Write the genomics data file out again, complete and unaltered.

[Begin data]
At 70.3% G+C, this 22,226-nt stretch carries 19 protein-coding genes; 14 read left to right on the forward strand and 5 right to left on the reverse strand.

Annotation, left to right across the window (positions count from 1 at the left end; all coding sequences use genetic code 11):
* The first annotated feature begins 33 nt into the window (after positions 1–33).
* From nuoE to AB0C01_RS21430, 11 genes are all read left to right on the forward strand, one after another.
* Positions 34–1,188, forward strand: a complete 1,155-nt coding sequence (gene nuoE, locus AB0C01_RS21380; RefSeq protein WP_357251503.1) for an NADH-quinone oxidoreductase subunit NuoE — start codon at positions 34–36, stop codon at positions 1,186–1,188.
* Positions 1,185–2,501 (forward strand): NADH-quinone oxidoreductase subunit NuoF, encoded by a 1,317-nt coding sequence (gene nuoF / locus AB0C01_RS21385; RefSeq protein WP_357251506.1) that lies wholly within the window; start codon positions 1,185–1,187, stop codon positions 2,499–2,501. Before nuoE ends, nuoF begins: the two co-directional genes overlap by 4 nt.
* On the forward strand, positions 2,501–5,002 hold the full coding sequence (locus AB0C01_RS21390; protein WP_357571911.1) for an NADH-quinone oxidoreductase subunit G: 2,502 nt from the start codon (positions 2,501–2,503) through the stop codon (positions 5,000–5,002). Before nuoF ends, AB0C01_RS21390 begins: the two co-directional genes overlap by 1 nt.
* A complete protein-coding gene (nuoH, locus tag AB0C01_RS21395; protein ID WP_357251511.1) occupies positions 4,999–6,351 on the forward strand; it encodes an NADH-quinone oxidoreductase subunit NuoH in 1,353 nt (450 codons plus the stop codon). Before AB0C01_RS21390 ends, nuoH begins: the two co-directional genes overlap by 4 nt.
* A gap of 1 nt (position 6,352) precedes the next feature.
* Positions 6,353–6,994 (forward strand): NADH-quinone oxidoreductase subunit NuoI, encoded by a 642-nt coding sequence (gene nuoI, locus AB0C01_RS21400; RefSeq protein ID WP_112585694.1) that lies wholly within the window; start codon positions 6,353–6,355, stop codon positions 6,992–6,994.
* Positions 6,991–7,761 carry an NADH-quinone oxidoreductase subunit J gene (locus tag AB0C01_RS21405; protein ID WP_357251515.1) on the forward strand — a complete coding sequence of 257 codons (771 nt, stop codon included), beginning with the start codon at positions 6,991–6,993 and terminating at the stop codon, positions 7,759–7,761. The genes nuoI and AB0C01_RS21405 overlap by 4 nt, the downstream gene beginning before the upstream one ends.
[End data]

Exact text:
At 70.3% G+C, this 22,226-nt stretch carries 19 protein-coding genes; 14 read left to right on the forward strand and 5 right to left on the reverse strand.

Annotation, left to right across the window (positions count from 1 at the left end; all coding sequences use genetic code 11):
* The first annotated feature begins 33 nt into the window (after positions 1–33).
* From nuoE to AB0C01_RS21430, 11 genes are all read left to right on the forward strand, one after another.
* Positions 34–1,188, forward strand: a complete 1,155-nt coding sequence (gene nuoE, locus AB0C01_RS21380; RefSeq protein WP_357251503.1) for an NADH-quinone oxidoreductase subunit NuoE — start codon at positions 34–36, stop codon at positions 1,186–1,188.
* Positions 1,185–2,501 (forward strand): NADH-quinone oxidoreductase subunit NuoF, encoded by a 1,317-nt coding sequence (gene nuoF / locus AB0C01_RS21385; RefSeq protein WP_357251506.1) that lies wholly within the window; start codon positions 1,185–1,187, stop codon positions 2,499–2,501. Before nuoE ends, nuoF begins: the two co-directional genes overlap by 4 nt.
* On the forward strand, positions 2,501–5,002 hold the full coding sequence (locus AB0C01_RS21390; protein WP_357571911.1) for an NADH-quinone oxidoreductase subunit G: 2,502 nt from the start codon (positions 2,501–2,503) through the stop codon (positions 5,000–5,002). Before nuoF ends, AB0C01_RS21390 begins: the two co-directional genes overlap by 1 nt.
* A complete protein-coding gene (nuoH, locus tag AB0C01_RS21395; protein ID WP_357251511.1) occupies positions 4,999–6,351 on the forward strand; it encodes an NADH-quinone oxidoreductase subunit NuoH in 1,353 nt (450 codons plus the stop codon). Before AB0C01_RS21390 ends, nuoH begins: the two co-directional genes overlap by 4 nt.
* A gap of 1 nt (position 6,352) precedes the next feature.
* Positions 6,353–6,994 (forward strand): NADH-quinone oxidoreductase subunit NuoI, encoded by a 642-nt coding sequence (gene nuoI, locus AB0C01_RS21400; RefSeq protein ID WP_112585694.1) that lies wholly within the window; start codon positions 6,353–6,355, stop codon positions 6,992–6,994.
* Positions 6,991–7,761 carry an NADH-quinone oxidoreductase subunit J gene (locus tag AB0C01_RS21405; protein ID WP_357251515.1) on the forward strand — a complete coding sequence of 257 codons (771 nt, stop codon included), beginning with the start codon at positions 6,991–6,993 and terminating at the stop codon, positions 7,759–7,761. The genes nuoI and AB0C01_RS21405 overlap by 4 nt, the downstream gene beginning before the upstream one ends.